Utilizing 100G with one server at SC2014


The Canadian High Energy Physics network organization, HEPnet/Canada at the University of Victoria and CANARIE,  together with their colleagues at Caltech and University of Michigan, are gearing up for 100 GE demonstration using a single high performance server in Victoria and another in University of Michigan booth at SC2014.

High energy physics experiments, such as ATLAS and CMS at the LHC at the CERN Laboratory in Geneva, are collecting hundreds of petabytes of data. The data is distributed around the world using high-speed networks.   As the volume of data increases, we need to develop faster networks and storage systems.

At the University of Victoria, this will require the use of the Brocade MLXe-4 and CFP2 module to establish a dedicated 100G circuit to the Super Computing show floor. The path goes over BCNet and CANARIE to PacificWave in Seattle where it will be carried by a dedicated CenturyLink 100G path to the Caltech Booth and the University of Michigan Booth via the SCinet (SC 2014) network.

The high performance data transfers nodes by the Victoria and Michigan groups are Dell R920 servers populated with FusionIO (SanDisk) solid state storage cards and will connect to the MLXe-4 using 3x40GE NICs. An OpenDaylight controller employing custom multipath extensions will be established on the show floor and used to control the MLXe-4 at Victoria.

100G WAN Transfer nodes

Figure shows the network from the University of Victoria to the Caltech and University of Michigan booths at the SC 2014 Show Flow .


November 18: Work is ongoing to maximize the disk-to-disk transfer rate from the SanDisk Fusion ioMemory system.

November 17:  Challenges due to unexpected changes in switches lead to issues in the link between UVIC and SC during Monday.  These were identified and corrected in the evening.   The plot shows the transfer from UIVC (red) to the Michigan(yellow) booth.


November 15: The attached plot showing a perfectly stable 96 Gbps mem-to-mem transfer between one machine on the show floor and a single machine at UVic using only 9 tcp streams.

2014-11-15-both directions-mem-to-mem


Transatlantic 100GE Demonstration with CANARIE


The Canadian High Energy Physics network organization, HEPnet/Canada at the University of Victoria and CANARIE,  together with their colleagues at Caltech, showed that researchers can fully exploit the new Advanced North Atlantic 100GE (ANA-100) 100 gigabit/second transatlantic link between NYC and Amsterdam provided by CANARIE and their partners Internet2 (USA), NORDUnet, (Nordic countries), ESnet (U.S. Department of Energy), SURFnet (Netherlands).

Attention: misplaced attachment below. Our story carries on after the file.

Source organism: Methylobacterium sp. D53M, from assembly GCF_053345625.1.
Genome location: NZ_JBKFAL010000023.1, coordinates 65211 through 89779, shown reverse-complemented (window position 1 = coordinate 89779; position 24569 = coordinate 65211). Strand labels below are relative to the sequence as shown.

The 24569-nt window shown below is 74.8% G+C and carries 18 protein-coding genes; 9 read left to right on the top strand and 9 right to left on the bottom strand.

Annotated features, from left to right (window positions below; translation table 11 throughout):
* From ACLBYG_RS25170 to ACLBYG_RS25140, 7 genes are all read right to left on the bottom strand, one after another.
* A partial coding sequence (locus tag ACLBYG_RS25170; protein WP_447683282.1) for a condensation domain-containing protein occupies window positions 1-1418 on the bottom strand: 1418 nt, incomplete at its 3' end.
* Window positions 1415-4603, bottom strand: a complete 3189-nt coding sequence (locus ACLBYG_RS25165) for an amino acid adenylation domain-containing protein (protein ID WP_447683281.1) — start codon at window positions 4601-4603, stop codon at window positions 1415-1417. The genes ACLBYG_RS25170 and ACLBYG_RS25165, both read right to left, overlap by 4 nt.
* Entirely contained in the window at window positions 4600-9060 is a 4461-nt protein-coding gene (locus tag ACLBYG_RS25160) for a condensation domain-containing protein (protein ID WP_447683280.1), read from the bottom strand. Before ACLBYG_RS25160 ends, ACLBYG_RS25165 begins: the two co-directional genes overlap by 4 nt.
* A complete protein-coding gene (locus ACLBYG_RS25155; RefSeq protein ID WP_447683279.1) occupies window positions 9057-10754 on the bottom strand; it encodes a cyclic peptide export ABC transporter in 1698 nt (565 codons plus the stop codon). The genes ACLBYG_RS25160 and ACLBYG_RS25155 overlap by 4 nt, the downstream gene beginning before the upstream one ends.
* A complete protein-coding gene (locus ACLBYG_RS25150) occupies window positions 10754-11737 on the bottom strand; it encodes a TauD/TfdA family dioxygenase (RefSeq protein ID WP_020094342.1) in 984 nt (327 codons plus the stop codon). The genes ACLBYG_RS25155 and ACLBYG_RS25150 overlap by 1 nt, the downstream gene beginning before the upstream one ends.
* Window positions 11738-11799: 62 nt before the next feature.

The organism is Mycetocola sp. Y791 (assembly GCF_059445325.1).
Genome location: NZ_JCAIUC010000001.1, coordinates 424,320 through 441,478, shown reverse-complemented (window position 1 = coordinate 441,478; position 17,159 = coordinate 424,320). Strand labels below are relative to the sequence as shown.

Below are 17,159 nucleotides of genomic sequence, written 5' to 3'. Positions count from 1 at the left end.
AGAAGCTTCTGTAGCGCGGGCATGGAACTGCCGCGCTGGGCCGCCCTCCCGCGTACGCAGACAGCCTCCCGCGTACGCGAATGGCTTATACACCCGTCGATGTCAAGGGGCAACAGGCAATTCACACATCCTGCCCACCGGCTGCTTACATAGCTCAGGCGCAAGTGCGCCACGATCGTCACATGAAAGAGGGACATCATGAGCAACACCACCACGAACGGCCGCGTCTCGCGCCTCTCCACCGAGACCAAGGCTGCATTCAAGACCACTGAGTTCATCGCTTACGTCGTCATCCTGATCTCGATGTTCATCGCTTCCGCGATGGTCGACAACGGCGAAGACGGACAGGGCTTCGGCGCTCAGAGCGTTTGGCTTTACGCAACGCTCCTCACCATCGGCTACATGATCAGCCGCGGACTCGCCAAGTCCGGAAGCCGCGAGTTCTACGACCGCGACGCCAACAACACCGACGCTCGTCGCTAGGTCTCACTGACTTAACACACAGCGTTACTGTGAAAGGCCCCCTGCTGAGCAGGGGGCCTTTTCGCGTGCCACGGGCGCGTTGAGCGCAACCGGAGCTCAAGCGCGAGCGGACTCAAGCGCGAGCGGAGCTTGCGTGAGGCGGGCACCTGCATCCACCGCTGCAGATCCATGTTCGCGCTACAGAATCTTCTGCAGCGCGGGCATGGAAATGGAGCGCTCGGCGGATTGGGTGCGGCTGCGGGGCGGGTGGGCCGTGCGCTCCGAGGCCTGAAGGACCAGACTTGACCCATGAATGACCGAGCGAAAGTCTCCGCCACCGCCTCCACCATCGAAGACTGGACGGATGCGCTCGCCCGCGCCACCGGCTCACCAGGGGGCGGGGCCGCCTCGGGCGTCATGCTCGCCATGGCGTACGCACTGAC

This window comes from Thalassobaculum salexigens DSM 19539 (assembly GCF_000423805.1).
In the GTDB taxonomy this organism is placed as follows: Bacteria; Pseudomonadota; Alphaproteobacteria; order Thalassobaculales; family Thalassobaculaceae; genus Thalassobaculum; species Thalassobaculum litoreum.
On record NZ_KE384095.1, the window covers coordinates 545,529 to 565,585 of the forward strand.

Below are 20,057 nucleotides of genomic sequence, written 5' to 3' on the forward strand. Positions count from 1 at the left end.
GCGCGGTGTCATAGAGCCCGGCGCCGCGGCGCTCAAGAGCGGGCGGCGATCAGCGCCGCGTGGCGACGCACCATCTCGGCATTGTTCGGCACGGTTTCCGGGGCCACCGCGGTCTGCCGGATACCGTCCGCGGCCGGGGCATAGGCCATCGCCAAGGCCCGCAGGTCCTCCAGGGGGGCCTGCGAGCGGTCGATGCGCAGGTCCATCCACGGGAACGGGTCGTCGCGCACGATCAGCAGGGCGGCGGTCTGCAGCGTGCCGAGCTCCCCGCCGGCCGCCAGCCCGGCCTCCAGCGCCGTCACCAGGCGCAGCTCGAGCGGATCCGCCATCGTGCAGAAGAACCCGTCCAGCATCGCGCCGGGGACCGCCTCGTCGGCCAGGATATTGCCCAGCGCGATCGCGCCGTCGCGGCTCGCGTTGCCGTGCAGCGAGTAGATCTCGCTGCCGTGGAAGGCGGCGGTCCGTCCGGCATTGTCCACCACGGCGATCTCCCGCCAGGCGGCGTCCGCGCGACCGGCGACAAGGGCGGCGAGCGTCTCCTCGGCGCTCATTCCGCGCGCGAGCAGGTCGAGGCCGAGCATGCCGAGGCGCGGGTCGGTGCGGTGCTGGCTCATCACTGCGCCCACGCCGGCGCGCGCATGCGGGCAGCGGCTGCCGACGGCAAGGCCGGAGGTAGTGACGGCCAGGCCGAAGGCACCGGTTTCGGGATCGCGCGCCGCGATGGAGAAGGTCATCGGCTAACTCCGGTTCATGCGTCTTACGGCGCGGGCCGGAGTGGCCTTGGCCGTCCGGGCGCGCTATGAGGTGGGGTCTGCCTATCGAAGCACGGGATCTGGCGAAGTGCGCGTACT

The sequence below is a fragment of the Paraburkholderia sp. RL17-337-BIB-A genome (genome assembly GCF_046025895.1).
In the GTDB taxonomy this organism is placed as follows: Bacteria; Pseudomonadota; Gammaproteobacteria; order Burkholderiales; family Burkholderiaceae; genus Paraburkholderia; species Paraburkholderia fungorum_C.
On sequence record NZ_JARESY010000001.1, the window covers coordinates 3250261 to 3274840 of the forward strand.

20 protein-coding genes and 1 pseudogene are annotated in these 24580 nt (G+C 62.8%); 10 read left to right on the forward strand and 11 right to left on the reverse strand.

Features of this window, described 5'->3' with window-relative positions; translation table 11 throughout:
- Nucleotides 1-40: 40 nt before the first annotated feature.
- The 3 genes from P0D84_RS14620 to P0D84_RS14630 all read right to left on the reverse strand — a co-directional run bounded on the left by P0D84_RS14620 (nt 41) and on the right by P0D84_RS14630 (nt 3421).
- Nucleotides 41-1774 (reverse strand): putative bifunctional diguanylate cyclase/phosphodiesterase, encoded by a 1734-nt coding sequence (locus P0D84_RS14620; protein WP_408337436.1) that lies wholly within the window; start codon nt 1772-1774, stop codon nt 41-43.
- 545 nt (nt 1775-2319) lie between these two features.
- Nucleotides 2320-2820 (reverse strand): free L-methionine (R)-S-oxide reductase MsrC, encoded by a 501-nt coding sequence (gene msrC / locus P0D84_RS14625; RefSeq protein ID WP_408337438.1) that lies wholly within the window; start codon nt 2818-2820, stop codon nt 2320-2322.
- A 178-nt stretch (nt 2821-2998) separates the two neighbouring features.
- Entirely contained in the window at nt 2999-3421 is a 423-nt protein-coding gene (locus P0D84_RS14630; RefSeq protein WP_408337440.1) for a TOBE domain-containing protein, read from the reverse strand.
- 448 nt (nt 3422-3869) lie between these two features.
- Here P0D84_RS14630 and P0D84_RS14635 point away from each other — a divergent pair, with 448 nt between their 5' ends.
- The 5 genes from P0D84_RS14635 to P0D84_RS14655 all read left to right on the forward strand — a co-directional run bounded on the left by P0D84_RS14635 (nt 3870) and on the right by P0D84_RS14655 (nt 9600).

High performance networking testbeds at CERN in Geneva Switzerland and Ottawa, Canada were connected with the ANA-100 transatlantic circuit and a series of increasing bandwidth memory-to-memory network transfer were performed. The team was able to reach a maximum sustained network throughput from CERN to Ottawa of 94 Gbps using only two specially configured Linux servers in each location. In addition a peak bidirectional average throughput of 127 Gbps was sustained over a period of 11 hours.

ANA-100 94 Gbps

ANA-100 traffic while moving data from CERN to Ottawa on May 5, 2014. The rate peaks at a sustained 94 Gbps.

Each server used in the demonstration was configured with two Mellanox 40GE Network cards. The transfers were performed using only 3 pairs of cards and 25 parallel TCP streams in total. All transfers were completed using the high performance, open source, data transfer tool FDT developed by Caltech and others.

Optical transport across the ANA-100 link and within Canada is done using Ciena Equipment. The 100G transatlantic demo was enabled by Juniper Networks, who loaned the group a 100G router, and by CERN, who gave us access to their networks and computing facilities. Scalar Decisions acted as supplier for the servers used in Ottawa.

Figure 1: ANA-100 CANARIE Testebed located in Ottawa Canada.

ANA-100 CANARIE Testbed located in Ottawa Canada.